Lisa S on June 15, 2010:

There is no such thing as a "recessive" merle gene. You are taking advice from someone that doesn't understand the merle gene at all. :D Merle gene is or isn't ,,period. If it's merle,,,it has the gene...if it's not merle..it doesn't have the gene. Merle X Merle does have a higher risk of deafness/blindness due to the fact that there is too much white sometimes in the ear/eye area. Lack of pigment in the ears, eyes can impede development. It certainly isn't a good idea to breed Merle to Merle, BUT a non merle patterned puppy out of merle parent does NOT carry merle. If it doesn't look like a merle,,,,it's not a merle. Research research research.

Also note that merle is NOT a color at all....it is a pattern spread throughout whatever color is already there. Example... a 'blue merle' is a black dog with the merle pattern.

To ad...I do not breed double merles in any breed. I do not advocate the breeding of double merles in any breed. I am simply correcting some misinformation given with the best of intentions. :D

Closing....Merle gene is NEVER , EVER, EVER, recessive. No such thing. Dominant only. It either is, or isn't. A non merle patterned dog cannot EVER produce a merle patterned dog unless bred to a merle dog. period. ever. never. :D It doesn't even matter if it's dam was merle,,or sire,,or grandma,,or grandpa. If IT'S not merle, it won't produce it.

Shawn on May 03, 2010:

This is another reason to adopt a shelter dog! I have a purebred double dapple from a pet store. I had no idea when I bought her, I was contributing to a VERY bad breeding practice among unethical breeders. Shelter dogs are JUST as wonderful and who knows what all this "designer" breeding will eventually produce. I now believe no one should be selling dogs until the shelters are empty! I am completely reformed forever! Wacky breeding also produces still-born pups. Think about it.

helenathegreat (author) from Manhattan on November 13, 2009:

Wow, Erin, what a great story! Not everyone would have been as brave to stand up to the breeder like that. I'm glad you're willing to give a loving home to that beautiful puppy, and hopefully the "breeder" will think twice next time?

Erin on November 10, 2009:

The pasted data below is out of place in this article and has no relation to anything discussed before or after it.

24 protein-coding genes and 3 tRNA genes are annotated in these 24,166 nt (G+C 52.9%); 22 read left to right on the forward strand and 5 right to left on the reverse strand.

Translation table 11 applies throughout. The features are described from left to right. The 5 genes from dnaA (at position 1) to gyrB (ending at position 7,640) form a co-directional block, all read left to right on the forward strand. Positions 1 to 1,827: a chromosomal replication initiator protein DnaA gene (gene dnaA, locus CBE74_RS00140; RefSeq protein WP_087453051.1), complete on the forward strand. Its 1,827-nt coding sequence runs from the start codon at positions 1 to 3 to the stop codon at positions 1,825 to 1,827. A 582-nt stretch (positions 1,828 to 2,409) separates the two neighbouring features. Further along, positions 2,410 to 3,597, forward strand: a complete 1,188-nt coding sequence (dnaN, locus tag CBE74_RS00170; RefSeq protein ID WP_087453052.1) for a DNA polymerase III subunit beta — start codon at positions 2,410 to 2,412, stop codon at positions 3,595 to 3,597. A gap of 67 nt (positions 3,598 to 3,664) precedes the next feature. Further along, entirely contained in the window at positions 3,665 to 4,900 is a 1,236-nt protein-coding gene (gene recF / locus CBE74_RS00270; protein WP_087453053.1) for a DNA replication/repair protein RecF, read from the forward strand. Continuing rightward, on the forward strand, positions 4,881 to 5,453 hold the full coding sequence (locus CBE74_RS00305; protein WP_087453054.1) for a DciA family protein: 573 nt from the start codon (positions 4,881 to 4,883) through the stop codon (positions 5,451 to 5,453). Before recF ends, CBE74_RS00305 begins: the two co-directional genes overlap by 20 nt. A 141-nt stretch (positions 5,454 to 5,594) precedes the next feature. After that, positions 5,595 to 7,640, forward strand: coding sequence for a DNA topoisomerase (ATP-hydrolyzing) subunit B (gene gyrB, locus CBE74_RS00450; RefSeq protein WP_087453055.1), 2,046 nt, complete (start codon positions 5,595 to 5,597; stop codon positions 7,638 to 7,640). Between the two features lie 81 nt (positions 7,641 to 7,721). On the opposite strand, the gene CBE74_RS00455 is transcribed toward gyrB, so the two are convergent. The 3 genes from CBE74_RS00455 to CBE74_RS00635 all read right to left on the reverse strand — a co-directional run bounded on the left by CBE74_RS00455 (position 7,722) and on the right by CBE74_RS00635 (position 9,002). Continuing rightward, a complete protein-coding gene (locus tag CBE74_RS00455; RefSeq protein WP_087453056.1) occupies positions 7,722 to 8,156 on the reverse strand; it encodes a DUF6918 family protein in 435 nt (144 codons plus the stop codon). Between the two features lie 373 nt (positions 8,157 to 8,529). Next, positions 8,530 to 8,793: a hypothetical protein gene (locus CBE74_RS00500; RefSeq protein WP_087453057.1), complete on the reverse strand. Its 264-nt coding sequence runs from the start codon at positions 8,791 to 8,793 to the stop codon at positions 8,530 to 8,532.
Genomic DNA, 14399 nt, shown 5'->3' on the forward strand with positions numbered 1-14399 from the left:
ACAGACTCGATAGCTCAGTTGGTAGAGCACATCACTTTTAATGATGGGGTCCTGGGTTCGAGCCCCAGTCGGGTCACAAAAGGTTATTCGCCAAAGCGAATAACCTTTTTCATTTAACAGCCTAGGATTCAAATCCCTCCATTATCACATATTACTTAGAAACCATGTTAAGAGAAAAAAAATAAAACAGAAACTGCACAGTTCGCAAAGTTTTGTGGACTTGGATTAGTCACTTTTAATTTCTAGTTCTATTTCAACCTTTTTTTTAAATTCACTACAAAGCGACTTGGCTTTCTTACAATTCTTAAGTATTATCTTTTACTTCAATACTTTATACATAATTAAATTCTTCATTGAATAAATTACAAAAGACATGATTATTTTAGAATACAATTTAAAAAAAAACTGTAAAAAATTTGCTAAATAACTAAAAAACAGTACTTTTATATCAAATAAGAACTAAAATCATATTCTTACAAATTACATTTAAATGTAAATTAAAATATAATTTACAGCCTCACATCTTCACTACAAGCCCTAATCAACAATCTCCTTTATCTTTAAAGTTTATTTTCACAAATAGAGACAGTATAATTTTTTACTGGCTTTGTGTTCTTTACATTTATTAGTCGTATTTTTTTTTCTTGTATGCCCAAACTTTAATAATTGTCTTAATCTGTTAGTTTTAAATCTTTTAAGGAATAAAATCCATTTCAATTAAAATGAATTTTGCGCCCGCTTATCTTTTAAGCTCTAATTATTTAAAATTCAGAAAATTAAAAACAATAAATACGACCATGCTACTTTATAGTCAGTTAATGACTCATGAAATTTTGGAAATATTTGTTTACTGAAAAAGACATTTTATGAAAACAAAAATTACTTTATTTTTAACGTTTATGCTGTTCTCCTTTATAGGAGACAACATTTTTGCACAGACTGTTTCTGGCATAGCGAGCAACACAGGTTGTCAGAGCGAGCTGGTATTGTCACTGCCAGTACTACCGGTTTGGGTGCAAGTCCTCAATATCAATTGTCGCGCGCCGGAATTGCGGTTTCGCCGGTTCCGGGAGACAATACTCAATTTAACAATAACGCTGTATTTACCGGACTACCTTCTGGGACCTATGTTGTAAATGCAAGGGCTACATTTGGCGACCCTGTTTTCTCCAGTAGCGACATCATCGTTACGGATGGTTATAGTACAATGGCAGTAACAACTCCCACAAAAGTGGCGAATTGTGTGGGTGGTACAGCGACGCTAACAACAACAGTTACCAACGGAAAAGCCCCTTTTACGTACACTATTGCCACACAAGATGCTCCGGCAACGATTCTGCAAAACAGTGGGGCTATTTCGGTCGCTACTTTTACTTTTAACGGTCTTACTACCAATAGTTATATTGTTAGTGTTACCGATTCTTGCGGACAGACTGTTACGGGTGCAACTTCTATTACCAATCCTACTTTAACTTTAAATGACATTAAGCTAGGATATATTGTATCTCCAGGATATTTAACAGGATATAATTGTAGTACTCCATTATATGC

Hello, I just adopted a little 4 month old double dapple dachshund girl. As soon as I saw the puppies I KNEW they were double dapple and I shouldn't support this breeder. But the poor baby had deformed eyes and was just the sweetest puppy I have ever met, and I feel like its not the puppies fault the breeder doesn't know! So I educated the breeder (not sure how much good that will do!) and she told me I could just take the puppy if I promised to give her a loving home, So I did! She still deserves to be loved! =] but I wish there was more I could do about that "breeder"

but anyways! Wonderful read and very informative!

raisedbydogs on October 26, 2009:

i grew up with an aussie, Lacey, born with no eyes at all. Her mother was almost completely white, and the father was merle. We rescued the entire litter and the bitch after we found the owner was regularly drowning pups born with the "lethal white" problems.

Despite her blindness, Lacey was an incredible dog. She loved to run and play on the farm, adored people, and was an avid (and surprisingly successful) rabbit hunter. She only ever ran into things when she got soo excited at meeting new people. She lived to 12 or so and was by far one of my favorite dogs. The only sad thing was that she loved to play fetch but often couldn't find the sticks. We got her a ball with a bell, and she loved to chase it and play soccer even when she was quite old.

Her eyes never caused her any pain, and she was a much loved member of my family for many years.

helenathegreat (author) from Manhattan on September 16, 2009:

Hi Donna, thanks for writing. The parents both being merle carriers should not create genetic problems in your dog. Of course, you can't guarantee against other genetic issues, but those puppies cannot be lethal white because of the way genetics work. Hopefully you're buying from a good breeder, though, who should be able to walk you through all of the rest of the possible genetic issues your purebred dog could have. Good luck with your new family member!!

donna on September 15, 2009:

We looked at border collie puppies tonight. Expecting to see all black and white dogs we were surprised to see 4 blue merles, two black/white/tan and one black/white. The breeder offered us pick of the litter since my husband is her pastor and our beloved collie died 2 months ago. The mother is only black/white, with one merle parent. The father is the same combination. Are the health risks still higher with the parents both being only black white with one merle grandparent each?

Many thanks


helenathegreat (author) from Manhattan on September 11, 2009: